Reflections on 'Writing on America': A Journey of Connections and Writing
I would have missed this memorable "Writing on America" event this past weekend if my one-way ticket to Vietnam in September had gone through. I would have missed seeing the people I have known for over a decade, missed their jokes, laughter, and their beautiful presence for the last time.
Though I don’t often speak much in the Vietnamese Writer Group Vietbut, I feel even closer to each member than my own relatives. Reading their stories, struggles, and experiences on paper, and meeting them in person makes it more intimate.
For example, Dr. Anthony Cao, whom I affectionately call Anh Hưng, has been my inspiration and admiration for over a decade. I admire his kindness, hard work, public service, multitude of talents, and his enduring love for his sweetheart of over 25 years. Observing their affectionate interactions, how he serves her food or she whispers in his ear, it's more than a long-term love story; it's a lifelong bond. Sitting next to Anh Hưng last night brought back years of admiration I've had for him and his wife, though I've never conveyed it to them personally.
Some older members have passed away, and others couldn't attend due to illness. I joined the writer's club in my early forties, and now, in a blink of an eye, I'm in my fifties. Much has changed in fifteen years, but my love for writing remains unwavering. Over the past decade, I've focused solely on writing in English, hoping to reach broader audiences. With technology, anyone can read translated versions on Google.
I felt proud to be Vietnamese at the "Writing on America" event last night. Our books, along with those of thousands of writers, are now in the Library of Congress in Washington D.C. Each book features about 40-45 authors and spans approximately 600 pages. This year marks the 23rd anniversary of "Writing on America - Viết Về Nước Mỹ." I have a small collection of these books. They contain stories of Vietnamese people living in America, sharing their true stories of struggles and triumphs. The first generation's immigration to America is the toughest, especially without family support.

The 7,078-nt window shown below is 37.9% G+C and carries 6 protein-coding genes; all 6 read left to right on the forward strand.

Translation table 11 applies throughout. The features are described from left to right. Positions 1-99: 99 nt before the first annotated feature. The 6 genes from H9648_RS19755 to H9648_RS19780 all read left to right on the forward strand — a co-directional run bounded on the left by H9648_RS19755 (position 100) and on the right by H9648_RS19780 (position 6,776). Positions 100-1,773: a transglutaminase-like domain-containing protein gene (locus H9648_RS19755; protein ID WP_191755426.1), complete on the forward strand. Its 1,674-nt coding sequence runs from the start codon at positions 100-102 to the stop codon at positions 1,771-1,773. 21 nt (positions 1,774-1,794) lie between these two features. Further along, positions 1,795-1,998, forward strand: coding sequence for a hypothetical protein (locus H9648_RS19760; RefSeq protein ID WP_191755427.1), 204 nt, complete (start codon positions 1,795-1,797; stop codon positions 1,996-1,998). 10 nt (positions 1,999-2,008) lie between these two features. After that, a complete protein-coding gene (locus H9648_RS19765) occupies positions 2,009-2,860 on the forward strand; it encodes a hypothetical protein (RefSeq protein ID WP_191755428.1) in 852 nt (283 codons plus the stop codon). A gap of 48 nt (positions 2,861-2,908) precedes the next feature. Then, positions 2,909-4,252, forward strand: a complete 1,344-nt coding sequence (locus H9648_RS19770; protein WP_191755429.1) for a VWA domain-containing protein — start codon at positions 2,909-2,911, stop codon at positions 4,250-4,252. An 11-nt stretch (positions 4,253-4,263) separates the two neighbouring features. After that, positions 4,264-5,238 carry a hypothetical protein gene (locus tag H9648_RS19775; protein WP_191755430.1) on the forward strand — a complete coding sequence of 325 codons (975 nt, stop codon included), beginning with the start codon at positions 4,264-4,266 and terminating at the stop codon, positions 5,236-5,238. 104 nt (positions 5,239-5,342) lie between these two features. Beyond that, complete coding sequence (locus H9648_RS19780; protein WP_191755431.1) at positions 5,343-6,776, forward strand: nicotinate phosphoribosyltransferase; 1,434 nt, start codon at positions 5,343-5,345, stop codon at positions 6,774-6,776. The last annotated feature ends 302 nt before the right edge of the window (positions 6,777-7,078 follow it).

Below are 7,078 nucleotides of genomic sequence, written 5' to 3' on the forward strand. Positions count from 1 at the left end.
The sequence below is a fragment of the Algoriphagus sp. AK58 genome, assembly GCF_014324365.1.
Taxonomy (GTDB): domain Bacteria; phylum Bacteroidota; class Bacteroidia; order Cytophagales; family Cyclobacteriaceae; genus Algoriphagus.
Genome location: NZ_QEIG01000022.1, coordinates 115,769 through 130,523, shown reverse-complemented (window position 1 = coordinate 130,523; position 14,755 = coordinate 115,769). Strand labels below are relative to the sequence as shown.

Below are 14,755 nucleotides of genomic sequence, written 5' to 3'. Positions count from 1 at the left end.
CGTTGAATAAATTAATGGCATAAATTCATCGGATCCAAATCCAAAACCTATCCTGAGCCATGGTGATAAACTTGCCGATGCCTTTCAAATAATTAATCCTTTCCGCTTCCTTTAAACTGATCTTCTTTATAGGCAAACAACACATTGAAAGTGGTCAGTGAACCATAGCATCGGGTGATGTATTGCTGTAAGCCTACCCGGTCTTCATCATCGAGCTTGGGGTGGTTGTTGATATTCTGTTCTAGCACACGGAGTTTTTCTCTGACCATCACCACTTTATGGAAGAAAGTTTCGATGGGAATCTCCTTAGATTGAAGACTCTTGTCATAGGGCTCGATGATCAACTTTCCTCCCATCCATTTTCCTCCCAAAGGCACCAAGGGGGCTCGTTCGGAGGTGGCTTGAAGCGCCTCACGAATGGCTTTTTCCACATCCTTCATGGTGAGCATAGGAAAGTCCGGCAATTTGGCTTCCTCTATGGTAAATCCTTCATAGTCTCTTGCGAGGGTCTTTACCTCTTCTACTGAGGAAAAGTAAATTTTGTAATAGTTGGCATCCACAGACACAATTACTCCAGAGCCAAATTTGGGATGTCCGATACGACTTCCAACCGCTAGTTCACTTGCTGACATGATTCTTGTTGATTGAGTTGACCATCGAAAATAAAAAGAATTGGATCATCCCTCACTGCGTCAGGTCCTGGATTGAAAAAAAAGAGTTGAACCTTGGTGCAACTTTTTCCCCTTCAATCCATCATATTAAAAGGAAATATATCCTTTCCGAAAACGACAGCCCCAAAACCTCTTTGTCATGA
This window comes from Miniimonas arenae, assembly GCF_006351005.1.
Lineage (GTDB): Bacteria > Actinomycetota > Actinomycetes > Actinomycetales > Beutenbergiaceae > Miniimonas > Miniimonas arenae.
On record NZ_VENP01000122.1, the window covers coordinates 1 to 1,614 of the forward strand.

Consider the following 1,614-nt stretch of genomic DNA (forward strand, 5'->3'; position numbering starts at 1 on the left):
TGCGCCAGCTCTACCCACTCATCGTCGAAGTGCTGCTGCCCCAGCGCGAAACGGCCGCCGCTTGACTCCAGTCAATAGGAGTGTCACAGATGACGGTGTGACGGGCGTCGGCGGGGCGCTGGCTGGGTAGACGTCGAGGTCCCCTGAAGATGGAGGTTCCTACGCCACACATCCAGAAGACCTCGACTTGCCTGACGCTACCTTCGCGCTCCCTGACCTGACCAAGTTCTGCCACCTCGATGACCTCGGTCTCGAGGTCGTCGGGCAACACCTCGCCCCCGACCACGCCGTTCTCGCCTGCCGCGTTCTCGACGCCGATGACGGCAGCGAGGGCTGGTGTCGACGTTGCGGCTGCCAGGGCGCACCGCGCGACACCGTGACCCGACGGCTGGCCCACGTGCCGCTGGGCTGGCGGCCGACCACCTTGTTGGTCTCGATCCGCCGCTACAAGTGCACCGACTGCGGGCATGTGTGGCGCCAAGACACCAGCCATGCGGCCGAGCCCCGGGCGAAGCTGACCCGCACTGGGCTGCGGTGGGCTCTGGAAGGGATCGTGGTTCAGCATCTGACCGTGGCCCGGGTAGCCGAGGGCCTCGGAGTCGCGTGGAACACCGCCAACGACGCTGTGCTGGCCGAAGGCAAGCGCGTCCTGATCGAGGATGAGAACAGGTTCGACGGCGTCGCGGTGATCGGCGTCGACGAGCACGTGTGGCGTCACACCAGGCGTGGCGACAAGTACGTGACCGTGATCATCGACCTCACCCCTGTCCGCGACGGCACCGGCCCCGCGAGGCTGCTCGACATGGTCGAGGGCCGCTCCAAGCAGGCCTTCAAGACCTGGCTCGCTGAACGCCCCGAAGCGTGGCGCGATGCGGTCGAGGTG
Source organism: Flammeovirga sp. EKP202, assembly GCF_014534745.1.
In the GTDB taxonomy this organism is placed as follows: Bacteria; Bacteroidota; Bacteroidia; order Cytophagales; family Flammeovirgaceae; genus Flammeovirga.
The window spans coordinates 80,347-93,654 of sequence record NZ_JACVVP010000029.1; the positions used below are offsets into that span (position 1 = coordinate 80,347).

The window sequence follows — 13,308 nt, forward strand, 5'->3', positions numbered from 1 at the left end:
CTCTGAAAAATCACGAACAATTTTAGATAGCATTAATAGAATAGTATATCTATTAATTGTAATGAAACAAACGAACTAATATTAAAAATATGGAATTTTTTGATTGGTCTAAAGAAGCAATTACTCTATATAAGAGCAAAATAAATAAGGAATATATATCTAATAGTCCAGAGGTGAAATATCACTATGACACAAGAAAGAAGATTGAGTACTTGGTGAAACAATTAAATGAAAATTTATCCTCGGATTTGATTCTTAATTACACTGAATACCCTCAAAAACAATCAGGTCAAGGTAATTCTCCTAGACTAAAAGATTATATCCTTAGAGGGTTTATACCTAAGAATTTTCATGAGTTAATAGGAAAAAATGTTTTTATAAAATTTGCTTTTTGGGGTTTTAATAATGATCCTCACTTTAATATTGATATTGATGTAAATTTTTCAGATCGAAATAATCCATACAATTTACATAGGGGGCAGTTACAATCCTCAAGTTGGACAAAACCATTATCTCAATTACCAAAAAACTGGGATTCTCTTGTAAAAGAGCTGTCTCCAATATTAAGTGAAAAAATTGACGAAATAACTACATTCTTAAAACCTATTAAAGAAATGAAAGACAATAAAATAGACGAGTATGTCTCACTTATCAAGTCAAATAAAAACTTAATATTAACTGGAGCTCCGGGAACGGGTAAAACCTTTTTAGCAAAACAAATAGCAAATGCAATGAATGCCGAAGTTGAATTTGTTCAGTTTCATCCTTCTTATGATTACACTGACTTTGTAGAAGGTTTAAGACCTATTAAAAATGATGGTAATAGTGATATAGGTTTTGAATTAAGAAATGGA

This year alone, I've written about fifty thousand words on America, capturing my ups and downs, lows and highs almost daily. My greatest hope is that one day my books will sit beside the "Writing on America" collection in the Library of Congress.
From an early age in my twenties, I aimed to make a name for myself. I've never cared much for material possessions, but I do hope not to be forgotten when my physical body is no longer on earth. I am grateful to live in alignment with my desires.
You only have one life; make it count. ♥️
Crystal H. Vo
November 27, 2023